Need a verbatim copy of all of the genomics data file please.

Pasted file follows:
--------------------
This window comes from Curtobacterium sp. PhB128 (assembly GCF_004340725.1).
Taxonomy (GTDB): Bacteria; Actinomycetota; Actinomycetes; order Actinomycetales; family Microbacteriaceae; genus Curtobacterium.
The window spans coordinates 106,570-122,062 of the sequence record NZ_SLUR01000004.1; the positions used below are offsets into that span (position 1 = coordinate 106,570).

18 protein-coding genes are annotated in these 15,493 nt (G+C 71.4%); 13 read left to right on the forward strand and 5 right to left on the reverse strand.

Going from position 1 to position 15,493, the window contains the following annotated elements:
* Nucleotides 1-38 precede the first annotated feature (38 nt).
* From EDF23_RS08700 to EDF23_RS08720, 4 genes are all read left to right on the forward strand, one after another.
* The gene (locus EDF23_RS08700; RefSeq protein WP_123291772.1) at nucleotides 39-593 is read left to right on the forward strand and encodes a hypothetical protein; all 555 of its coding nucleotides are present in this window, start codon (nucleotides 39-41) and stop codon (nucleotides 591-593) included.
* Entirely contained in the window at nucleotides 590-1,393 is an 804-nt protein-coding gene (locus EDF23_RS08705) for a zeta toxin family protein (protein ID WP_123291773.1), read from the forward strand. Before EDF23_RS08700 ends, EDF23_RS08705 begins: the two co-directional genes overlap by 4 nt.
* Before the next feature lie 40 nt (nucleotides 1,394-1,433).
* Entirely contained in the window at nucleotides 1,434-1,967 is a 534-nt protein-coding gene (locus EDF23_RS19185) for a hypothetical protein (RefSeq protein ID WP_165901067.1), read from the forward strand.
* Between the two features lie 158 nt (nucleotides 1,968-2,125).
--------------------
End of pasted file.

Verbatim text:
This window comes from Curtobacterium sp. PhB128 (assembly GCF_004340725.1).
Taxonomy (GTDB): Bacteria; Actinomycetota; Actinomycetes; order Actinomycetales; family Microbacteriaceae; genus Curtobacterium.
The window spans coordinates 106,570-122,062 of the sequence record NZ_SLUR01000004.1; the positions used below are offsets into that span (position 1 = coordinate 106,570).

18 protein-coding genes are annotated in these 15,493 nt (G+C 71.4%); 13 read left to right on the forward strand and 5 right to left on the reverse strand.

Going from position 1 to position 15,493, the window contains the following annotated elements:
* Nucleotides 1-38 precede the first annotated feature (38 nt).
* From EDF23_RS08700 to EDF23_RS08720, 4 genes are all read left to right on the forward strand, one after another.
* The gene (locus EDF23_RS08700; RefSeq protein WP_123291772.1) at nucleotides 39-593 is read left to right on the forward strand and encodes a hypothetical protein; all 555 of its coding nucleotides are present in this window, start codon (nucleotides 39-41) and stop codon (nucleotides 591-593) included.
* Entirely contained in the window at nucleotides 590-1,393 is an 804-nt protein-coding gene (locus EDF23_RS08705) for a zeta toxin family protein (protein ID WP_123291773.1), read from the forward strand. Before EDF23_RS08700 ends, EDF23_RS08705 begins: the two co-directional genes overlap by 4 nt.
* Before the next feature lie 40 nt (nucleotides 1,394-1,433).
* Entirely contained in the window at nucleotides 1,434-1,967 is a 534-nt protein-coding gene (locus EDF23_RS19185) for a hypothetical protein (RefSeq protein ID WP_165901067.1), read from the forward strand.
* Between the two features lie 158 nt (nucleotides 1,968-2,125).